Reihan, Shaked, Sun 15.5.11, Morning
Translator: Charles K.
Reihan checkpoint 06:00-06:50
We thought the closure wouldn’t be felt here because this checkpoint is for Palestinians crossing to the seam zone, not to Israel. Although we saw some seamstresses crossing, we were mostly wrong – we saw drivers waiting for seamstresses who hadn’t arrived yet, and we didn’t know whether or not they’d come. When we went down to the lower parking lot, to the entry gate from the West Bank to the seam zone, we saw what the problem was. Eight workers, whom we thought were returning from their night shift in the Shahak industrial zone adjoining Shaked settlement, were in fact sent back to where they’d come from after having gone through all the checks and were not allowed through the final inspection point. Their permits say “Permission to work in the seam zone, West Bank.” We tried to discover the reason. S., and R, his deputy, didn’t answer the phone; we were told they weren’t there.
In response to Ruthie’s request someone else from the Crossings Administration came to the gate to speak with us. He said that at 11:30 last night they were informed of the closure and that they weren’t to allow the workers from Shahak to cross. Neither the workers nor their employers were notified. He suggested we check with the DCO. They didn’t answer the phone; apparently they hadn’t yet begun their workday. As you know, there are also problems here with cell phone reception. We decided to drive to see what’s happening at Shaked and take advantage of the fact that we get reception there to call the DCO.
After much “call back in five minutes” and “I’ll ask the crossings officer and (not) tell you,” it finally turned out that the employers had to coordinate ahead of time and provide a specific list of the workers they’re asking to be let through. But, as we said, neither the employers nor the workers knew that. What’s the matter – is this the first time there’s been a closure since the checkpoint was established? A day of work lost – for the workers as well as the factory owners, but why should the commanders care?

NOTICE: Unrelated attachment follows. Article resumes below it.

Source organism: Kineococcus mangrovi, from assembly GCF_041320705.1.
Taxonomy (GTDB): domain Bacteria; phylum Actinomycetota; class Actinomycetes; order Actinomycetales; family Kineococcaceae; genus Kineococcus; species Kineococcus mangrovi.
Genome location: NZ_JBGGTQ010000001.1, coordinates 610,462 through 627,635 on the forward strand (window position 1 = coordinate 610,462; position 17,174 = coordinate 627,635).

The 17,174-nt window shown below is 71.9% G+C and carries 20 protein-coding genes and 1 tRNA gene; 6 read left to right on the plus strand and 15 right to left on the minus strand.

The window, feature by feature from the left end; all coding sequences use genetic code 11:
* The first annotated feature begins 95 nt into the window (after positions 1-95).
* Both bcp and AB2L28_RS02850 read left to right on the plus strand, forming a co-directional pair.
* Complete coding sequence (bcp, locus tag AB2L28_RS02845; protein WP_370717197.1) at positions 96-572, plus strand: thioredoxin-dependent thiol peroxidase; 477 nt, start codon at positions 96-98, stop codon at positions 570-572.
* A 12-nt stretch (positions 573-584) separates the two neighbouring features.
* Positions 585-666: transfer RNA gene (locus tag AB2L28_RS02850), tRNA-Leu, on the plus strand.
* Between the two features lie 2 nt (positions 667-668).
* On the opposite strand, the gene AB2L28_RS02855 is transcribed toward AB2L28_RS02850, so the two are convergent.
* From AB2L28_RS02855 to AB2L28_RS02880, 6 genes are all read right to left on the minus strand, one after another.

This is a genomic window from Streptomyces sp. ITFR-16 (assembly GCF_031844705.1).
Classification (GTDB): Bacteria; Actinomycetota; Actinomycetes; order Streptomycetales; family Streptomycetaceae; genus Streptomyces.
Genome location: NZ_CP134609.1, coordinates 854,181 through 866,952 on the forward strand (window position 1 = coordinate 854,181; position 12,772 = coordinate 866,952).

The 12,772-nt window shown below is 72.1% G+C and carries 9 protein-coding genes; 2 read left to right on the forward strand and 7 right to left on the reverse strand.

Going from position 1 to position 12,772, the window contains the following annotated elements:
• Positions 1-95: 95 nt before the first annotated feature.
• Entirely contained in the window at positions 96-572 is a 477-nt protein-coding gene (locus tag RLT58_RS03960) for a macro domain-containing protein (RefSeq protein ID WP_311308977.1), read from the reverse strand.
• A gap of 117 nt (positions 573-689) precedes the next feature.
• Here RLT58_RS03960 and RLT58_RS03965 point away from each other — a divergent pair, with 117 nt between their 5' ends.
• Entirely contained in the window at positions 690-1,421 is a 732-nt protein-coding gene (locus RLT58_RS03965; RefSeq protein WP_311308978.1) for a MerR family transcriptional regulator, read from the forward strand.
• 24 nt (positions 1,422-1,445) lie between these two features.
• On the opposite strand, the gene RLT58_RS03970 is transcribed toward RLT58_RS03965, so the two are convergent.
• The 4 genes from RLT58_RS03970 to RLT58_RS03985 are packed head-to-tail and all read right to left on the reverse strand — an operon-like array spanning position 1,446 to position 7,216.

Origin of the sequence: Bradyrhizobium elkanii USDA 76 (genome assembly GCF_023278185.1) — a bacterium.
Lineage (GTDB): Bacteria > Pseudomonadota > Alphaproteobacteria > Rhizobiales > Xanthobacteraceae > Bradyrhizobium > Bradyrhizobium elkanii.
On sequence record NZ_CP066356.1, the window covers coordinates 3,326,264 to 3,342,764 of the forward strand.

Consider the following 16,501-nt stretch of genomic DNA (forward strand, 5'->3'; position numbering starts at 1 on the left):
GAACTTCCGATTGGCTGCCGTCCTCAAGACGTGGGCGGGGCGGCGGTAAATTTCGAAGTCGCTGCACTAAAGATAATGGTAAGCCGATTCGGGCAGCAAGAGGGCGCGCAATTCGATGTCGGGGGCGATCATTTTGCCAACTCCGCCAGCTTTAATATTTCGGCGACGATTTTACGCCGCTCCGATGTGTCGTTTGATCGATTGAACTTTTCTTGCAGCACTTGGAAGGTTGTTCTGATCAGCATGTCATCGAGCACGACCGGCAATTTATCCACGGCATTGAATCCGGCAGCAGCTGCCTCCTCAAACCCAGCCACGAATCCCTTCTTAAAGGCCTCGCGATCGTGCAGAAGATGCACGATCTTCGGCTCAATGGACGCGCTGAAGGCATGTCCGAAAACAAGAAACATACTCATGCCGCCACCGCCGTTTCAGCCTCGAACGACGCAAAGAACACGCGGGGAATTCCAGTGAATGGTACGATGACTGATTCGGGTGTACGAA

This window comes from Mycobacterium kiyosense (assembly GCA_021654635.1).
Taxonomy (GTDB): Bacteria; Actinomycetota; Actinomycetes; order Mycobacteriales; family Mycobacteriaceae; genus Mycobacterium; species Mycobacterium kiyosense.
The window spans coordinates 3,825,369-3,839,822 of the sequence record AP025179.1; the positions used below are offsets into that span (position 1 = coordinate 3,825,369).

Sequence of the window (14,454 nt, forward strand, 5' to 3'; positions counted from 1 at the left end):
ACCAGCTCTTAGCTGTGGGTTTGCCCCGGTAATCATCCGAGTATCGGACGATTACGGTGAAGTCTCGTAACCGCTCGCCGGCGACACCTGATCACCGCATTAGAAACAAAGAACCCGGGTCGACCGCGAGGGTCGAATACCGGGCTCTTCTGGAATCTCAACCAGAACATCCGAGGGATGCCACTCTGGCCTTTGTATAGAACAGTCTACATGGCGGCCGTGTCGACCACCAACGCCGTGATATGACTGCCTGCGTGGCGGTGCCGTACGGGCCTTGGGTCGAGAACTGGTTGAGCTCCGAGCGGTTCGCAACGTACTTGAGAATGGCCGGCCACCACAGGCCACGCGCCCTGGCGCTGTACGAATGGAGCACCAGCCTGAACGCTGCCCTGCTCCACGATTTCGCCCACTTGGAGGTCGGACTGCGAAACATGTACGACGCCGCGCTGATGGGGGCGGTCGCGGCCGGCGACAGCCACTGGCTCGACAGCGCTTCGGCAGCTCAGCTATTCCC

Shaked checkpoint 07:05- 08:10
There’s a new arrangement, in addition to the routine: those coming from the West Bank approach the revolving gate at the entrance to the inspection building in groups of five.
Two herds, school children, women on their way to shop in Jenin, teachers and others crossed as usual.
After we finished finding out about the laborers we returned to Reihan. The Shahak workers hadn’t waited for us. They already understood and returned home.
Meanwhile, the first group of trucks already entered for inspection – which, reportedly, takes more than an hour.
A driver waiting in the lot with a load of meat complained he wasn’t allowed to enter. Palestinians haven’t heard yet about refrigerated trucks, or they’re too expensive, and the weather is beginning to get hot. The guard at the gate was considerate and let him precede a truck that was in front of him.